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Old 05-25-2014, 01:01 PM   #1
wstewart90
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sync; echo 3 > /proc/sys/vm/drop_caches?


I'm pretty sure we all know that this is a bad idea on a production server as it would only cause the cpu load to go up looking for data on disk rather than in the cache and because cached memory frees itself up as applications need it, but at a current job I just started, the senior linux admin(23 years exp) seems to think it's necessary because our application doesn't free up the cache. I was under the impression that this was a kernel function rather than something that a java application has control of so I just need to hear from other experienced individuals if they've ever seen situations outside of benchmarking where dropping caches on a production server was necessary.

And I'm not talking about a situation where somebody decided to set vfs_cache_pressure to 0. I'm just trying to understand whether or not a java application or even a database taking up 80% of memory can cause cache memory to not free itself.

Last edited by wstewart90; 05-25-2014 at 01:06 PM.
 
Old 05-25-2014, 08:38 PM   #2
lleb
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without much more info then you have provided are you hitting swap memory issues or performance issues? if either of those are NO, then id not stress over dropping cache, but it could also be a situation were swappy is not properly set for the server.

ive seen poorly designed applications not release memory even when the kernel is attempting to do so thus causing both performance and swap issues, see above.

in fact my last contract job was to support a very old out of date unsupported database combined with a modern DB that used a Java front end for the newer DB and some old hacked together version of display for the older one. On larger data bases (systems with more then 5000 records) the system could become unstable and a manual release of the cache was required or the customer were would just hard reset the locked system as they were in to much of a hurry to fill their next order *grins* either way it can happen.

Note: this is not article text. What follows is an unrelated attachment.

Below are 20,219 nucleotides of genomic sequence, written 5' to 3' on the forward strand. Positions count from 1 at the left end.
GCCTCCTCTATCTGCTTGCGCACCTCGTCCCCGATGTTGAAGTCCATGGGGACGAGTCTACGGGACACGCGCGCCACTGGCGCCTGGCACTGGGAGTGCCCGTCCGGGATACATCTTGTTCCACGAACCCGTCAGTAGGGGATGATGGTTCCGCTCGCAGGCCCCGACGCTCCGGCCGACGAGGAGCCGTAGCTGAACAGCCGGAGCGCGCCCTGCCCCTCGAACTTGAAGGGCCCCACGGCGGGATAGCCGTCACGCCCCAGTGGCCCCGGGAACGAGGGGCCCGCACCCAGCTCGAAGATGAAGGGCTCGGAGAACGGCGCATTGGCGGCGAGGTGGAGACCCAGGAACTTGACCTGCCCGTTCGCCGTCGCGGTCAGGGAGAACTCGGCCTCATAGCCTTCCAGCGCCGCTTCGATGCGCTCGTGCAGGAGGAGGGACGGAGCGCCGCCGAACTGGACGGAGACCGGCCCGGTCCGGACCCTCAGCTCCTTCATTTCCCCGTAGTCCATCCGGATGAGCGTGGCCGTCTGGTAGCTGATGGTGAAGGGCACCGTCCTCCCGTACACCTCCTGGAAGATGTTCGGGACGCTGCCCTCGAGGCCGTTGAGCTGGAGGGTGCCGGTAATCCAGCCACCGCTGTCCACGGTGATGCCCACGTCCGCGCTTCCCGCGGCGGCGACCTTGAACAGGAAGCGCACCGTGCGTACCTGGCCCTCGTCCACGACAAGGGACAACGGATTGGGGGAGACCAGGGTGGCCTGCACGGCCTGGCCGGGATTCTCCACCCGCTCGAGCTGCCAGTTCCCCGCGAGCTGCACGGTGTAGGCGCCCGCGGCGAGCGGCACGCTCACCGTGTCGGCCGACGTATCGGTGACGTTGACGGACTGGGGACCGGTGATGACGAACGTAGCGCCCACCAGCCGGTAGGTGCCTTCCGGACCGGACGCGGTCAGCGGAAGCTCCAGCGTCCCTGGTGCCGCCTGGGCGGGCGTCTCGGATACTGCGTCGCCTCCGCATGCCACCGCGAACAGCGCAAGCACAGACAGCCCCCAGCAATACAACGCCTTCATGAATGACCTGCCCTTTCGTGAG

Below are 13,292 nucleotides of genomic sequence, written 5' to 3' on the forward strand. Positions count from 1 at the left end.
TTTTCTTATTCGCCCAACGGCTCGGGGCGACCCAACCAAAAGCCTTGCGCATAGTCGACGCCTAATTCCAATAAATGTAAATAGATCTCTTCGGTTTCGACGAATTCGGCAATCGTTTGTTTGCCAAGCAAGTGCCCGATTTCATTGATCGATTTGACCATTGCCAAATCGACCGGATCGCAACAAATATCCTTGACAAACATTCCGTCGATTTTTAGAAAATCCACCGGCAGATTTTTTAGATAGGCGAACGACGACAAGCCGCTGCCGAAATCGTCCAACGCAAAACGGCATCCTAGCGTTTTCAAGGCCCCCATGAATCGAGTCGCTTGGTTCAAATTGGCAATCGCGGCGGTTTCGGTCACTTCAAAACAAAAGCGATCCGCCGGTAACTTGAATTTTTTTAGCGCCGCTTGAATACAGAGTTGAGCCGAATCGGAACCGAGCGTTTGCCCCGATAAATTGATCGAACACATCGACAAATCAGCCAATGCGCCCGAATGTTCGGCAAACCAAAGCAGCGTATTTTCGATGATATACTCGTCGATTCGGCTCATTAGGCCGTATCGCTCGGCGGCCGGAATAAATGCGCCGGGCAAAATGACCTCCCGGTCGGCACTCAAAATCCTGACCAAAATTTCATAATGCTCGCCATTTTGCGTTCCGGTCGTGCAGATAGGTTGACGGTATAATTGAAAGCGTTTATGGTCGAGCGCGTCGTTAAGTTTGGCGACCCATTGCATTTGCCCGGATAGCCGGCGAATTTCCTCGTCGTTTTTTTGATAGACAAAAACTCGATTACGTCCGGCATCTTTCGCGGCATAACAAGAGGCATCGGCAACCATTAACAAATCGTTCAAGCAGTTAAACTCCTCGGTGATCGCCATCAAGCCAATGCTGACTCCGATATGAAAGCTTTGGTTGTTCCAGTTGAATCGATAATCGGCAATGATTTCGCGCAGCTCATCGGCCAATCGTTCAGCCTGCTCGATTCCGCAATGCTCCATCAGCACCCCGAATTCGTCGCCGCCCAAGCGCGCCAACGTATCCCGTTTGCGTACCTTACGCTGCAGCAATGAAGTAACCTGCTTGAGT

Old 05-25-2014, 08:52 PM   #3
syg00
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When drop_caches was first introduced, there were situations where it did help - say after the nightly updatedb before it was made inotify aware. There have also been situations where there has been a leak in the buddy allocator that caused some of the caches (*not* page-cache that shows up under "cached" in free) to grow and never be released. Any reasonably current kernel should have been fixed.

So maybe it's historical - it helped (once ?) "back in the day", and nobody is going to risk not running it now.

As a general principle, it shouldn't be needed on a regular basis - and yes, it (page-cache usage) is not something user-space can directly affect.
 
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Old 05-25-2014, 10:35 PM   #4
lleb
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syg00, good updated info. thank you.
 
Old 05-26-2014, 09:09 AM   #5
wstewart90
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We've got a few systems running fedora core 8 so maybe those are the situations where it's necessary. I believe fedora 8 is running the 2.6.23 kernel though which should have inotify built in.
 
Old 05-26-2014, 01:59 PM   #6
lleb
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um fedora 8 is so old and out of date it needs to be replaced and should never have been used as a server.

https://en.wikipedia.org/wiki/Fedora_(operating_system)

Quote:
8 Werewolf 2007-11-08 2009-01-07 2.6.23
so yes it is running 2.6.23, but its life cycle ended over 5 years ago.
 
Old 06-01-2014, 11:45 AM   #7
wstewart90
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I completely agree with you. This is the second place I've worked at running fedora 8. I guess it was new when they had the brilliant idea of designing their software to run on linux. I'm leaving this place for a better opportunity either way. I just wanted to know if there were any scenarios where dropping cached memory would make sense. Thanks for the responses.
 
  


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